What I found most enticing though was the village itself. Vence, the City of Arts, is a mecca for artists, painters, sculptors and writers of all nationalities. The town consists of the more modern part and the cité historique where medieval walls dating back to Roman times surround the cathedral and the remaining old town. Within those walls are now shops, restaurants and housing. And it is here that artists have chosen to set up their ateliers or artist’s working galleries.

As you walk along the ancient pathways, you view traditional, modern and contemporary works and often the artist him/herself. The atmosphere is immediate and intimate. You can spend hours in one gallery talking to the artist about any number of things. And when you leave, a café beckons so you wander over and have a coffee (or a beer) happy in your heart that life still exists where people take the time to savor it.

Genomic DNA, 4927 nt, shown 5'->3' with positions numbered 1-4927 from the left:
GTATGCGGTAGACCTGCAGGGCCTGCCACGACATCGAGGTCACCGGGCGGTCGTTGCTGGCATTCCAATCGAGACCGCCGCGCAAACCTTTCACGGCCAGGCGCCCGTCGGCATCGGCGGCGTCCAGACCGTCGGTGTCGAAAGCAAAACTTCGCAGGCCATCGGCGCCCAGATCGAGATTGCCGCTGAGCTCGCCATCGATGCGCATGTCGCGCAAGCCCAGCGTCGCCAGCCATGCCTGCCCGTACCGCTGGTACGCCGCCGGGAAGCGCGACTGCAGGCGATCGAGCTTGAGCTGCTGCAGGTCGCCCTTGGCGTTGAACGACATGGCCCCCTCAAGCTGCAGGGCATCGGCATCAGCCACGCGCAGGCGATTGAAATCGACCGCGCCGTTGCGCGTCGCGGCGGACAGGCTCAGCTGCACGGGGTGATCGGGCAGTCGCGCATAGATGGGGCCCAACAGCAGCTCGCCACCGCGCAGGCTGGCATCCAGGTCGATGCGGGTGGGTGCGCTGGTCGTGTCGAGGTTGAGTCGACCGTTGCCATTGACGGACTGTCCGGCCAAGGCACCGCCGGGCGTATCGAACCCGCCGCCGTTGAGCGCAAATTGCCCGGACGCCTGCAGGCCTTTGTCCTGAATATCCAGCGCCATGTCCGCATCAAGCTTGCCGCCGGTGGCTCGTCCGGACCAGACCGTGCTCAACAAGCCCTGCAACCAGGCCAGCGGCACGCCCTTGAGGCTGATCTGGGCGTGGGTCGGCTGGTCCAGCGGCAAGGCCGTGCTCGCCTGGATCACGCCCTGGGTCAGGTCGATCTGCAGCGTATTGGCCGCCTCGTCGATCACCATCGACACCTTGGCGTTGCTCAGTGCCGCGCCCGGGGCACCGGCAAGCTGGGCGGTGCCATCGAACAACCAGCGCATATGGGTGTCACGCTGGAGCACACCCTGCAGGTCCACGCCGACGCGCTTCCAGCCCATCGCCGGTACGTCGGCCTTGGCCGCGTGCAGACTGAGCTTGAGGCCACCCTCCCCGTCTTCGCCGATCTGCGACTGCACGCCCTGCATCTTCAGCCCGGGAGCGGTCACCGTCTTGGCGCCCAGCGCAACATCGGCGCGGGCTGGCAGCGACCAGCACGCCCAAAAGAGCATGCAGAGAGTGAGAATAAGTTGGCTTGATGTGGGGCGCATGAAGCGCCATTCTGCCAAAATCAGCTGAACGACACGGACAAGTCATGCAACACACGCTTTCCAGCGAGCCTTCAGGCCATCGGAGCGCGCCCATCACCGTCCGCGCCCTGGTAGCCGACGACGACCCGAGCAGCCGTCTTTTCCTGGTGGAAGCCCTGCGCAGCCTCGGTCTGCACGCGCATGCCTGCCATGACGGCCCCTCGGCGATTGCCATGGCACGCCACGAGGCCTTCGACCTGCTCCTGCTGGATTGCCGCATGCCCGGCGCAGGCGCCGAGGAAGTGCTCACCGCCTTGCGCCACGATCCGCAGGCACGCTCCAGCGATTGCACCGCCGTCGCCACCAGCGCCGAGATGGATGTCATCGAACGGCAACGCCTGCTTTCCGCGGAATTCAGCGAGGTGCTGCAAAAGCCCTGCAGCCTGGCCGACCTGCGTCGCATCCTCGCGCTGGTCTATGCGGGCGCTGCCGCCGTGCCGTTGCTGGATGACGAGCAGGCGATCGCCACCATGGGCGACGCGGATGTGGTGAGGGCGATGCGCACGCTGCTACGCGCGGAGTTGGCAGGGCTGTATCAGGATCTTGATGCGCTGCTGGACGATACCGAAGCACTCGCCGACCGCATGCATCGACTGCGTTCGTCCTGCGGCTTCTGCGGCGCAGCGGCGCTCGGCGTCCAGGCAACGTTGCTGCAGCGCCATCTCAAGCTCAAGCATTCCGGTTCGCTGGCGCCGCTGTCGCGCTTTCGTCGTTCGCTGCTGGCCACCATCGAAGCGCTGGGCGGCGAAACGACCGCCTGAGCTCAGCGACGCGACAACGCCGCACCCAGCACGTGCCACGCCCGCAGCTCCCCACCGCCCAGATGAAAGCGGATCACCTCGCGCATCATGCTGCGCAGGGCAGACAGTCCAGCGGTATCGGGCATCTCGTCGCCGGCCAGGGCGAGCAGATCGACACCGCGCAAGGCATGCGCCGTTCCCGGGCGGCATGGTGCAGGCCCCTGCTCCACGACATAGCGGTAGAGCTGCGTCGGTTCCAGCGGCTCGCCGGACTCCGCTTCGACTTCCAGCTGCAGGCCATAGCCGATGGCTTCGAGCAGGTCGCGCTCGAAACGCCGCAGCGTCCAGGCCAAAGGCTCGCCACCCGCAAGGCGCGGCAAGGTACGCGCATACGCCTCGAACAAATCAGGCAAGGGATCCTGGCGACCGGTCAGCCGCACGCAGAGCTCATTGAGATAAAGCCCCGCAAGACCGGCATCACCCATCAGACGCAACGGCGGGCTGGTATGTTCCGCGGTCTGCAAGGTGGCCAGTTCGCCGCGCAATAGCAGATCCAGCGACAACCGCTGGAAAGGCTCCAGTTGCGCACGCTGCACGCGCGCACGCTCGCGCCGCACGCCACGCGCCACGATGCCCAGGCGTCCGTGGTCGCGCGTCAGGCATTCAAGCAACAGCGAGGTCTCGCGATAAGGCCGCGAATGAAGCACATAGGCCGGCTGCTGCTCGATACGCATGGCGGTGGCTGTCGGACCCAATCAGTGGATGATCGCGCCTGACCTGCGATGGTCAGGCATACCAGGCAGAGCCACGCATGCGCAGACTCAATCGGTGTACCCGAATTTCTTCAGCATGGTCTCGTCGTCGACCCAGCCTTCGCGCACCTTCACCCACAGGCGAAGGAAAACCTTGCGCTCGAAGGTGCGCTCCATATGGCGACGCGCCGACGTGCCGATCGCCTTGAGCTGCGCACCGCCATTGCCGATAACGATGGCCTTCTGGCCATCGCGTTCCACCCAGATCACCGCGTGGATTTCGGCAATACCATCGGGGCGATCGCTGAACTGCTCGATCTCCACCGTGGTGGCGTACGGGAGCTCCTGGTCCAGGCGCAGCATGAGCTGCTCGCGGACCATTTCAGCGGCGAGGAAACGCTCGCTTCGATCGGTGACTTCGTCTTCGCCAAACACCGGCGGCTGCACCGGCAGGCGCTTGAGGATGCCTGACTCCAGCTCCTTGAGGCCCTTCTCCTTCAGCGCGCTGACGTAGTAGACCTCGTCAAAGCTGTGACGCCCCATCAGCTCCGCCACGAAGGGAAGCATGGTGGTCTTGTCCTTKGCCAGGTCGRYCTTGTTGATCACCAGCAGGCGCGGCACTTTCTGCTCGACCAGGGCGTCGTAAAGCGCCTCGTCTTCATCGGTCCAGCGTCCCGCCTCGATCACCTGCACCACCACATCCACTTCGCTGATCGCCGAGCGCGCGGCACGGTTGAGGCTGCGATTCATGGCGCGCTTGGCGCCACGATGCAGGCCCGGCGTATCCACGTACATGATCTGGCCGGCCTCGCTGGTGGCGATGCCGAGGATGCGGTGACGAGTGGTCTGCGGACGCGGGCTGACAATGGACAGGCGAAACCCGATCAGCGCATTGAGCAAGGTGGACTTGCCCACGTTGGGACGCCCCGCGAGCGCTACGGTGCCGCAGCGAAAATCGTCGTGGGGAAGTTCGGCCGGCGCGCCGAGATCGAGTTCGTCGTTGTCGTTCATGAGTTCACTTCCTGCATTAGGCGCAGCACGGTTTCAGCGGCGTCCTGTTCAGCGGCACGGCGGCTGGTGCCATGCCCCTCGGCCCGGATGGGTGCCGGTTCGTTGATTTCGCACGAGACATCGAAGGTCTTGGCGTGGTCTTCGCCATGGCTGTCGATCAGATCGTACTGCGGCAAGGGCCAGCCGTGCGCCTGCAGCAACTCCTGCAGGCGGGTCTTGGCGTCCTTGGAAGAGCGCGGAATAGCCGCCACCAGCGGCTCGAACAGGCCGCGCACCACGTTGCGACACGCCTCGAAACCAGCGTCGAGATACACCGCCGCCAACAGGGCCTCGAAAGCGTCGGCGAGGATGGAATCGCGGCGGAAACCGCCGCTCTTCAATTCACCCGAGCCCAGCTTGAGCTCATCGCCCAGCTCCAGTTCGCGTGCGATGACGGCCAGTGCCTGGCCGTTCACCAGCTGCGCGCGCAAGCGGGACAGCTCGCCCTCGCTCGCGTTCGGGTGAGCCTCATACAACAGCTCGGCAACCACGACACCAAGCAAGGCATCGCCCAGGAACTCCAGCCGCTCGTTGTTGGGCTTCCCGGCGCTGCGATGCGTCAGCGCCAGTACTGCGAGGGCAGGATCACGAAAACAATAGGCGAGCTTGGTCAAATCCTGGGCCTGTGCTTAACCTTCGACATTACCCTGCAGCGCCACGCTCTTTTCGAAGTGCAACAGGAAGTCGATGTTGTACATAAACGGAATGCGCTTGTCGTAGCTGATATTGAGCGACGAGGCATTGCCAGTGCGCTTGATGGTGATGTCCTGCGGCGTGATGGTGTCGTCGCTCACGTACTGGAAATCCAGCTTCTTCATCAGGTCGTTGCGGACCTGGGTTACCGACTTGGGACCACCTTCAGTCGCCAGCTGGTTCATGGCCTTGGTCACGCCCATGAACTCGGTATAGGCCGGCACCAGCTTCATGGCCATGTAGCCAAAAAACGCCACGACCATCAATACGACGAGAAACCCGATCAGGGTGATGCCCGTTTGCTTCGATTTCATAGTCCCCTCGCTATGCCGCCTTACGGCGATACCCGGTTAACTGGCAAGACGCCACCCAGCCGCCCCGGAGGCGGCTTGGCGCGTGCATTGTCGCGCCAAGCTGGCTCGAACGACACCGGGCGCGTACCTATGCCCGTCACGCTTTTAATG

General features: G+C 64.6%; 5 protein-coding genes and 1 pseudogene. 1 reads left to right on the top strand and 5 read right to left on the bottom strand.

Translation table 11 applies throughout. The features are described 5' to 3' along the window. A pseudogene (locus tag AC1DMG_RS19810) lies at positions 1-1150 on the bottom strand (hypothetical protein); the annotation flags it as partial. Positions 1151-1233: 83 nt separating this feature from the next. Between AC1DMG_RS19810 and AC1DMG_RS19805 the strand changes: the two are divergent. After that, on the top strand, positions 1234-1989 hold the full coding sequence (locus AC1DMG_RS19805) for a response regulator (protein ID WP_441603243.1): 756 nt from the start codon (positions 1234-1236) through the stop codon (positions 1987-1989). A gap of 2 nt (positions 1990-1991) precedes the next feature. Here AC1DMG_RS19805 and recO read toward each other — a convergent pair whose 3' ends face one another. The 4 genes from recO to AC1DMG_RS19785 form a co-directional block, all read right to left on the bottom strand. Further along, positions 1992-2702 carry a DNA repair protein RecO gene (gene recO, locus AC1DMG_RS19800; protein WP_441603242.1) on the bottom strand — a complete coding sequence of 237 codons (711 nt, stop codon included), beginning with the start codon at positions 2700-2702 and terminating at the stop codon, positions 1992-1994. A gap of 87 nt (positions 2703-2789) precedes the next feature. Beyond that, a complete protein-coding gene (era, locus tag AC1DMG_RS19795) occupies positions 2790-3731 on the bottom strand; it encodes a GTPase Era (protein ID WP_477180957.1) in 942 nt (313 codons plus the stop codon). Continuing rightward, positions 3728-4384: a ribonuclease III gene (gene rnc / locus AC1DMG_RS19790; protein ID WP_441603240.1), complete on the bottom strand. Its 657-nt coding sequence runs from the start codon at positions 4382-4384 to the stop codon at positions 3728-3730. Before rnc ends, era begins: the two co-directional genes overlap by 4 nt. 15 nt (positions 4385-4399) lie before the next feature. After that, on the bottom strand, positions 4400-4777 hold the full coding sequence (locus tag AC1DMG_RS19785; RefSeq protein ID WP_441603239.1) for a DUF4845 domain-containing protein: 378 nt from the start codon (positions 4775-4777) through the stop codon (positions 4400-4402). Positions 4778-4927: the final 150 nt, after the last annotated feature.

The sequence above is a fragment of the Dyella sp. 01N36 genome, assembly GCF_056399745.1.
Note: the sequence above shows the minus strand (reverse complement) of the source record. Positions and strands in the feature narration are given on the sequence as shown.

And there is the food. And the beauty of the landscape. And there is the light. Ah, the light of southern France. This is the attraction for all artists past and present. But it was my desire for personal growth that took me back home. The desert as well has its beauty and light; a softer, more serene beauty that also calls to me. It is after all where I grew up.

What I found missing in France was a certain essence that I experience in California. This sense that anything is possible, a feeling for innovation, creativity and expansion. The open spaces and glowing light of the desert welcomed me home with open arms.

The Joy of Discovery